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Re: Cardiff vs the world.

PostSun Mar 19, 2017 2:48 pm

Zach wrote:http://www.bbc.co.uk/news/uk-england-39320118

Bristol has won! Sorry Cardiff :cry:


I don't think it'll stay on the top spot for long. Bristol is becoming really expensive. I'm not just talking about Clifton, even "up-and-coming" areas like Southville, a 3-bed terrace house starts around £350 to £400k.
http://www.rightmove.co.uk/property-for ... 58586.html
http://www.rightmove.co.uk/property-for ... 05611.html

Want a 1-bed flat? That'll cost you around £200k.
http://www.rightmove.co.uk/property-for ... 51220.html
http://www.rightmove.co.uk/property-for ... 59425.html

Don't fancy buying, just want to rent? For something that's not falling apart that'll cost you anything between £700 to £1,000pcm
http://www.rightmove.co.uk/property-to- ... hare=false

As I stated in a previous post regarding high-rise developments, Cardiff needs to be really mindful on the supply of both office space AND residential. To attract and retain young professionals Cardiff needs to cash in on its affordability.
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moyceyyy

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Re: Cardiff vs the world.

PostSun Mar 19, 2017 3:46 pm

I agree with Peirianydd about the costs of living here. I'm paying £750 pcm for an extremely basic flat.

But it just goes to show whoever made the statement about it being a cultural dive is wrong. This place is literally flooding with it.

Cardiff is cool though. I like Cardiff.
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Mr Blue Sky

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Re: Cardiff vs the world.

PostSun Mar 19, 2017 3:51 pm

moyceyyy wrote:I agree with Peirianydd about the costs of living here. I'm paying £750 pcm for an extremely basic flat.

But it just goes to show whoever made the statement about it being a cultural dive is wrong. This place is literally flooding with it.

Cardiff is cool though. I like Cardiff.


Where are you? Your location says Llanelli?

My grandson and his family have finally found a house to live in after 5 years in a cramped flat in Splott. A 3 bed ex-council house in Tremorfa for £750 a month. These sell for around £120,000 so the yield is very high for the landlord. Right-to-Buy has had serious effects on the UK rental market.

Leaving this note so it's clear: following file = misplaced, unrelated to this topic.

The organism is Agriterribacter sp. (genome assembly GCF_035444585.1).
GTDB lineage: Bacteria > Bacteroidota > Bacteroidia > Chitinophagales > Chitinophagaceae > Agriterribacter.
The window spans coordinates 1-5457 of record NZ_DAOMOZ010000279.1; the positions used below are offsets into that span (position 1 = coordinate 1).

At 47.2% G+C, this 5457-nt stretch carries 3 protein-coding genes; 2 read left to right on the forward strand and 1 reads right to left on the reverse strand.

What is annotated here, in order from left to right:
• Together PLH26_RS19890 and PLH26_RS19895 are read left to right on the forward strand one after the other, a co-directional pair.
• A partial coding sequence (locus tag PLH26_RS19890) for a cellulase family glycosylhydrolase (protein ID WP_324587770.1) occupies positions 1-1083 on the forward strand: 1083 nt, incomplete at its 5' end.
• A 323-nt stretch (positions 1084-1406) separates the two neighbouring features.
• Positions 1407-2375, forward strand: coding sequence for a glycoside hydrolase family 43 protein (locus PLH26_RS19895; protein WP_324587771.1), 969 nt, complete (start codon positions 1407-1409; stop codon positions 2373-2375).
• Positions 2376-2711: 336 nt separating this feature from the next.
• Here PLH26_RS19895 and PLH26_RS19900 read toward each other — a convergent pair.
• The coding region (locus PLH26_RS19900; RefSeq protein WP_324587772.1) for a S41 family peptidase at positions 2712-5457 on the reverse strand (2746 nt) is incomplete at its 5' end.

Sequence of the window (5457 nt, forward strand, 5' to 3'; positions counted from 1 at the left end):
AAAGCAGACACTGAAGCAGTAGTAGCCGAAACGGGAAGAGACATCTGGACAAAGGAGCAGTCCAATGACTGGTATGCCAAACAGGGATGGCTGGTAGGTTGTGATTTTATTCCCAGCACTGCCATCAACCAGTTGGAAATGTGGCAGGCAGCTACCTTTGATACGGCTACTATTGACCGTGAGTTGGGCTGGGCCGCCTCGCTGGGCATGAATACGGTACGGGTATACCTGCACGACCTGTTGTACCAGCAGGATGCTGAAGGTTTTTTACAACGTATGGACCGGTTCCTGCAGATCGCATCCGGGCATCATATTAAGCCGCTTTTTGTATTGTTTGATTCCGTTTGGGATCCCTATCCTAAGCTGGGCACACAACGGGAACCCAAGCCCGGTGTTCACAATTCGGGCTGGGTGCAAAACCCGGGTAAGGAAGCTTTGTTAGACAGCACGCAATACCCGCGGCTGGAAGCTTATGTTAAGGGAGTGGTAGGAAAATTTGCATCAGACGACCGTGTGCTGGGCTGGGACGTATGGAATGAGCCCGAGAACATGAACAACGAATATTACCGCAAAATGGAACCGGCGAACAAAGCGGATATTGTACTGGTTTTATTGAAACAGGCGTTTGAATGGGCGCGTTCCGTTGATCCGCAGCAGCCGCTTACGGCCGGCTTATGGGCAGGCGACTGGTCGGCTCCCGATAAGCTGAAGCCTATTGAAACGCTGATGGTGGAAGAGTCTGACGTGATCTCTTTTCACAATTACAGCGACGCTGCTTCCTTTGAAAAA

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Briz-Tim

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Re: Cardiff vs the world.

PostSun Mar 19, 2017 7:03 pm

Southville started becoming an expensive place when I left Bristol to live in Cardiff, and that was quite a few years ago. It's more a case of peripheral and rather basic areas which are now fast losing their affordability. A lot more Londoners, who have been priced out of the capital, have moved in which has raised the prices and increased demand even further.

It can all happen very quickly. A number of neighbourhoods in Bristol were practically a steal a little as ten years ago. This is something that Cardiff isn't immune to, especially as the city has an attractive looking housing stock but is still quite cheap for buying. Incomes in South Wales are typically lower than Southern England, so it would take a lower price increase for the city to become unaffordable for your average Cardiffian or South Walian than in England.
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moyceyyy

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Re: Cardiff vs the world.

PostMon Mar 20, 2017 1:12 am

Mr Blue Sky wrote:
moyceyyy wrote:I agree with Peirianydd about the costs of living here. I'm paying £750 pcm for an extremely basic flat.

But it just goes to show whoever made the statement about it being a cultural dive is wrong. This place is literally flooding with it.

Cardiff is cool though. I like Cardiff.


Where are you? Your location says Llanelli?

My grandson and his family have finally found a house to live in after 5 years in a cramped flat in Splott. A 3 bed ex-council house in Tremorfa for £750 a month. These sell for around £120,000 so the yield is very high for the landlord. Right-to-Buy has had serious effects on the UK rental market.


lol good point! I would consider Llanelli my permanent home but I am currently renting in Bristol in my 5th year of uni :)
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jonbvn

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Re: Cardiff vs the world.

PostMon Mar 20, 2017 10:50 am

Briz-Tim wrote:Southville started becoming an expensive place when I left Bristol to live in Cardiff, and that was quite a few years ago. It's more a case of peripheral and rather basic areas which are now fast losing their affordability. A lot more Londoners, who have been priced out of the capital, have moved in which has raised the prices and increased demand even further.

It can all happen very quickly. A number of neighbourhoods in Bristol were practically a steal a little as ten years ago. This is something that Cardiff isn't immune to, especially as the city has an attractive looking housing stock but is still quite cheap for buying. Incomes in South Wales are typically lower than Southern England, so it would take a lower price increase for the city to become unaffordable for your average Cardiffian or South Walian than in England.


This is already happening. Anything north of the M4 in Cardiff area is generally much cheaper than the equivalent house south of the M4. With Cardiff's forecast population growth amongst the highest in the UK (25% over 20 years apparently), house prices are only going one way.